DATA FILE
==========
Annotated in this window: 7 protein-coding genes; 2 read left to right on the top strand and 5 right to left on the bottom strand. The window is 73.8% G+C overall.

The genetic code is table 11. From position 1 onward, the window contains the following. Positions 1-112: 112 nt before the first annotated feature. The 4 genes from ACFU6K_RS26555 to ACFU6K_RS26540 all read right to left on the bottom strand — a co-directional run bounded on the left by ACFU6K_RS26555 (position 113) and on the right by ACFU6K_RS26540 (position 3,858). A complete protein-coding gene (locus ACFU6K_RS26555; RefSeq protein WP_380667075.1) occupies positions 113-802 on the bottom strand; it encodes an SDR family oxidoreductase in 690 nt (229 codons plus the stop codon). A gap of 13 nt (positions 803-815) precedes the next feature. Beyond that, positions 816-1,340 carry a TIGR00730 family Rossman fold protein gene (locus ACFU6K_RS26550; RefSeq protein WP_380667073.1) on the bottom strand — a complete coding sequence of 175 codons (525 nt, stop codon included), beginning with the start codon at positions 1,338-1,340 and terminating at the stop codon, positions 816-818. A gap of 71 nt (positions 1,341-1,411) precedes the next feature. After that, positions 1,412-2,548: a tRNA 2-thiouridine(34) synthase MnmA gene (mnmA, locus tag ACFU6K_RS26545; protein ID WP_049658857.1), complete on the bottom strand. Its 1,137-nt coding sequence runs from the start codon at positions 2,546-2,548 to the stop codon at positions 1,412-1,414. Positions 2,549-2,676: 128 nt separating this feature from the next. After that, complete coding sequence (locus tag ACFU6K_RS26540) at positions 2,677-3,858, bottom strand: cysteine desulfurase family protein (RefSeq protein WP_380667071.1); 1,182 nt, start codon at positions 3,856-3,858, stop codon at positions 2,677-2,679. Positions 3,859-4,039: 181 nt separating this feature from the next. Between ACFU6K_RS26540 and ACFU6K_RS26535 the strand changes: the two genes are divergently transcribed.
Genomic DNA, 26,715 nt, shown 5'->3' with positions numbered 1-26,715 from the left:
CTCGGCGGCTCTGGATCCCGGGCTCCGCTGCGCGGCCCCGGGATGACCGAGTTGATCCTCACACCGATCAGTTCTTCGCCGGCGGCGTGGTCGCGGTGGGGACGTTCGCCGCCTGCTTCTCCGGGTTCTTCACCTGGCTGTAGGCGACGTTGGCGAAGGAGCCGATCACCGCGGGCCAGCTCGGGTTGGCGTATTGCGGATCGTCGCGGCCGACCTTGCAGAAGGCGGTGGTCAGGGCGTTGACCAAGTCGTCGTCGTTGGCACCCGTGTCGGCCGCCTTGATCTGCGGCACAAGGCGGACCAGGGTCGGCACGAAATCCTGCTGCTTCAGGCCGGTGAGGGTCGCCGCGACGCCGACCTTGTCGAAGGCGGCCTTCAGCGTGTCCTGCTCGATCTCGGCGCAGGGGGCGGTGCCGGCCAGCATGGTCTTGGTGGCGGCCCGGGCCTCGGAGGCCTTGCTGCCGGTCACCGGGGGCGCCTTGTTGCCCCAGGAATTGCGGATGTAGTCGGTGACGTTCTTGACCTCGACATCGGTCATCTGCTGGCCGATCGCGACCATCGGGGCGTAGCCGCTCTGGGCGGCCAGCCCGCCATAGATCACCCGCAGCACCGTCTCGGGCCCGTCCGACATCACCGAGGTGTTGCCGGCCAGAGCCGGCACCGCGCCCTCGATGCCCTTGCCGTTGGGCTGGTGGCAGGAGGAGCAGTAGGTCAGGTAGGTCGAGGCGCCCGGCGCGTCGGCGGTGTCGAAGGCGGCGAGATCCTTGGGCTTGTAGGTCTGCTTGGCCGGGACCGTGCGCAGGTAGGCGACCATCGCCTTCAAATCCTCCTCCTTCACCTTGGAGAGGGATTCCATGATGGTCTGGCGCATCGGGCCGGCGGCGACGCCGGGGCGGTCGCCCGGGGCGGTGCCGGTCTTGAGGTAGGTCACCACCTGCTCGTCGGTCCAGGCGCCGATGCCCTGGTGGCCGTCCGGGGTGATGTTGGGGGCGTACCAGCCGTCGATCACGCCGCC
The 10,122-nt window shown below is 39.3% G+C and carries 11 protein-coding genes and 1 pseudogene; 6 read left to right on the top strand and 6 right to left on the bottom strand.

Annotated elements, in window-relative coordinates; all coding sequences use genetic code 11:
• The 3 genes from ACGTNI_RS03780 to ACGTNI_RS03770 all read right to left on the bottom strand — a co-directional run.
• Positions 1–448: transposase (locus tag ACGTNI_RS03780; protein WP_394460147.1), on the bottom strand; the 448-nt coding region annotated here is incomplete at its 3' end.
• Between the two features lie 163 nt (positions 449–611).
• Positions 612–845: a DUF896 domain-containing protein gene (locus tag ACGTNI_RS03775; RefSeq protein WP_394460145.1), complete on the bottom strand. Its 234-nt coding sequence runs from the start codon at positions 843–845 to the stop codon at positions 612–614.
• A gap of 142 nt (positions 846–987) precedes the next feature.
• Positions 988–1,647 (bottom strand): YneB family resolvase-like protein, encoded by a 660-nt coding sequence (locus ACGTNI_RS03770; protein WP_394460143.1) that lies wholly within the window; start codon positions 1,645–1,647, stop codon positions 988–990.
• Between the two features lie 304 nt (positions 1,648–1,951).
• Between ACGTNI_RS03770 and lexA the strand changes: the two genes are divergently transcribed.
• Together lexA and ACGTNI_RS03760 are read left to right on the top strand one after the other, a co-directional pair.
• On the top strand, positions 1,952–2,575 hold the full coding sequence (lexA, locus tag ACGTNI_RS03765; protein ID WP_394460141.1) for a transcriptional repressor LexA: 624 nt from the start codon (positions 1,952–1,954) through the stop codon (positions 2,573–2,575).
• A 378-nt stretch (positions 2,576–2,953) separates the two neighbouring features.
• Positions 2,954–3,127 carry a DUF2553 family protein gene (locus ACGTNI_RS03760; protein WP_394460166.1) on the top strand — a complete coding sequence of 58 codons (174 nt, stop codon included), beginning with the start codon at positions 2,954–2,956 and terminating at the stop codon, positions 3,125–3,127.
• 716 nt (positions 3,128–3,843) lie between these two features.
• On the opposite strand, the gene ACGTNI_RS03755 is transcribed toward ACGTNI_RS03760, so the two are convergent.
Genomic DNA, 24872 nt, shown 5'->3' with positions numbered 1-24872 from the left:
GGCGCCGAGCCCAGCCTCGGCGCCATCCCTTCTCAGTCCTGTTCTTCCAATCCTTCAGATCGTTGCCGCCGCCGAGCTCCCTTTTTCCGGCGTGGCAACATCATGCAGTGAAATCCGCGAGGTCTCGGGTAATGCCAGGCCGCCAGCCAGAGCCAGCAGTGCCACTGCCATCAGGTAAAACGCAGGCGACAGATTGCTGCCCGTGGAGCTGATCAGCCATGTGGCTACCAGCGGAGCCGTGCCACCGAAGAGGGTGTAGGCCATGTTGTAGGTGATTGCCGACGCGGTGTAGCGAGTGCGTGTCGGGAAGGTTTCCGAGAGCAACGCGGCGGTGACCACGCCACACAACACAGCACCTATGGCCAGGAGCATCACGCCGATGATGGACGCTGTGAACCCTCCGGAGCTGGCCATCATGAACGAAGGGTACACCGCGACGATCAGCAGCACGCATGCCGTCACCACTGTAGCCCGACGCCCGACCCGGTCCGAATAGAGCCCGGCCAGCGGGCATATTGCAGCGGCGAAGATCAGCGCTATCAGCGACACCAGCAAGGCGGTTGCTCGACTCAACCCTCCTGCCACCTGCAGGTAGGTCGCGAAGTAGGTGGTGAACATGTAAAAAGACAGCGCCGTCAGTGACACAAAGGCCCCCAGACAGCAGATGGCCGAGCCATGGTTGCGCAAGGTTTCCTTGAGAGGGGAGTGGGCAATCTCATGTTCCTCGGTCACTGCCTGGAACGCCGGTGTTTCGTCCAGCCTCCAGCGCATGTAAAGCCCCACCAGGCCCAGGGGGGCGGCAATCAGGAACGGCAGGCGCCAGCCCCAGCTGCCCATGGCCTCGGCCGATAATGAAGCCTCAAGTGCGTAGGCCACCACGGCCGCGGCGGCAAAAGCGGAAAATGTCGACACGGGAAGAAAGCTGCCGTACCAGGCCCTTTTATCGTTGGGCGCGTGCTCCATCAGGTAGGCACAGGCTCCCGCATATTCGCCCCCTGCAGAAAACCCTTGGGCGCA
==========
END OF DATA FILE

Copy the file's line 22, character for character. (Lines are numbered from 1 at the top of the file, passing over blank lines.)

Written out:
GGCGCCGAGCCCAGCCTCGGCGCCATCCCTTCTCAGTCCTGTTCTTCCAATCCTTCAGATCGTTGCCGCCGCCGAGCTCCCTTTTTCCGGCGTGGCAACATCATGCAGTGAAATCCGCGAGGTCTCGGGTAATGCCAGGCCGCCAGCCAGAGCCAGCAGTGCCACTGCCATCAGGTAAAACGCAGGCGACAGATTGCTGCCCGTGGAGCTGATCAGCCATGTGGCTACCAGCGGAGCCGTGCCACCGAAGAGGGTGTAGGCCATGTTGTAGGTGATTGCCGACGCGGTGTAGCGAGTGCGTGTCGGGAAGGTTTCCGAGAGCAACGCGGCGGTGACCACGCCACACAACACAGCACCTATGGCCAGGAGCATCACGCCGATGATGGACGCTGTGAACCCTCCGGAGCTGGCCATCATGAACGAAGGGTACACCGCGACGATCAGCAGCACGCATGCCGTCACCACTGTAGCCCGACGCCCGACCCGGTCCGAATAGAGCCCGGCCAGCGGGCATATTGCAGCGGCGAAGATCAGCGCTATCAGCGACACCAGCAAGGCGGTTGCTCGACTCAACCCTCCTGCCACCTGCAGGTAGGTCGCGAAGTAGGTGGTGAACATGTAAAAAGACAGCGCCGTCAGTGACACAAAGGCCCCCAGACAGCAGATGGCCGAGCCATGGTTGCGCAAGGTTTCCTTGAGAGGGGAGTGGGCAATCTCATGTTCCTCGGTCACTGCCTGGAACGCCGGTGTTTCGTCCAGCCTCCAGCGCATGTAAAGCCCCACCAGGCCCAGGGGGGCGGCAATCAGGAACGGCAGGCGCCAGCCCCAGCTGCCCATGGCCTCGGCCGATAATGAAGCCTCAAGTGCGTAGGCCACCACGGCCGCGGCGGCAAAAGCGGAAAATGTCGACACGGGAAGAAAGCTGCCGTACCAGGCCCTTTTATCGTTGGGCGCGTGCTCCATCAGGTAGGCACAGGCTCCCGCATATTCGCCCCCTGCAGAAAACCCTTGGGCGCA